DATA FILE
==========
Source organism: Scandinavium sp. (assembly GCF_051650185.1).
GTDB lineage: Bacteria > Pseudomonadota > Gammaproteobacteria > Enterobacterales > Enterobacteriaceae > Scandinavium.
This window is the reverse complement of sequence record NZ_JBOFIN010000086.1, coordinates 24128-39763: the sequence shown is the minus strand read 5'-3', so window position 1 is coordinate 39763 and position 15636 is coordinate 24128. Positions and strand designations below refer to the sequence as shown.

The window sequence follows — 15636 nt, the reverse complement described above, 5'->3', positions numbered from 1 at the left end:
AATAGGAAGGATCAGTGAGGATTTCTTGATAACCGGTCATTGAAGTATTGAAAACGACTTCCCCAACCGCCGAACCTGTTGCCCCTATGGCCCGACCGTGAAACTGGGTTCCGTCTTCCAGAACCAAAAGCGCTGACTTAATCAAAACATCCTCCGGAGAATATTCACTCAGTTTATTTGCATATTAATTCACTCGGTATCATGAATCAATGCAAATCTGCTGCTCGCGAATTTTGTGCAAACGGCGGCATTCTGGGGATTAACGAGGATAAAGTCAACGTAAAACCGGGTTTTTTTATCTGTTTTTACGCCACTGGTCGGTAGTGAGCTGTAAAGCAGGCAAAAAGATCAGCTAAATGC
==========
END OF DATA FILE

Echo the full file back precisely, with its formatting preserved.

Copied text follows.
Source organism: Scandinavium sp. (assembly GCF_051650185.1).
GTDB lineage: Bacteria > Pseudomonadota > Gammaproteobacteria > Enterobacterales > Enterobacteriaceae > Scandinavium.
This window is the reverse complement of sequence record NZ_JBOFIN010000086.1, coordinates 24128-39763: the sequence shown is the minus strand read 5'-3', so window position 1 is coordinate 39763 and position 15636 is coordinate 24128. Positions and strand designations below refer to the sequence as shown.

The window sequence follows — 15636 nt, the reverse complement described above, 5'->3', positions numbered from 1 at the left end:
AATAGGAAGGATCAGTGAGGATTTCTTGATAACCGGTCATTGAAGTATTGAAAACGACTTCCCCAACCGCCGAACCTGTTGCCCCTATGGCCCGACCGTGAAACTGGGTTCCGTCTTCCAGAACCAAAAGCGCTGACTTAATCAAAACATCCTCCGGAGAATATTCACTCAGTTTATTTGCATATTAATTCACTCGGTATCATGAATCAATGCAAATCTGCTGCTCGCGAATTTTGTGCAAACGGCGGCATTCTGGGGATTAACGAGGATAAAGTCAACGTAAAACCGGGTTTTTTTATCTGTTTTTACGCCACTGGTCGGTAGTGAGCTGTAAAGCAGGCAAAAAGATCAGCTAAATGC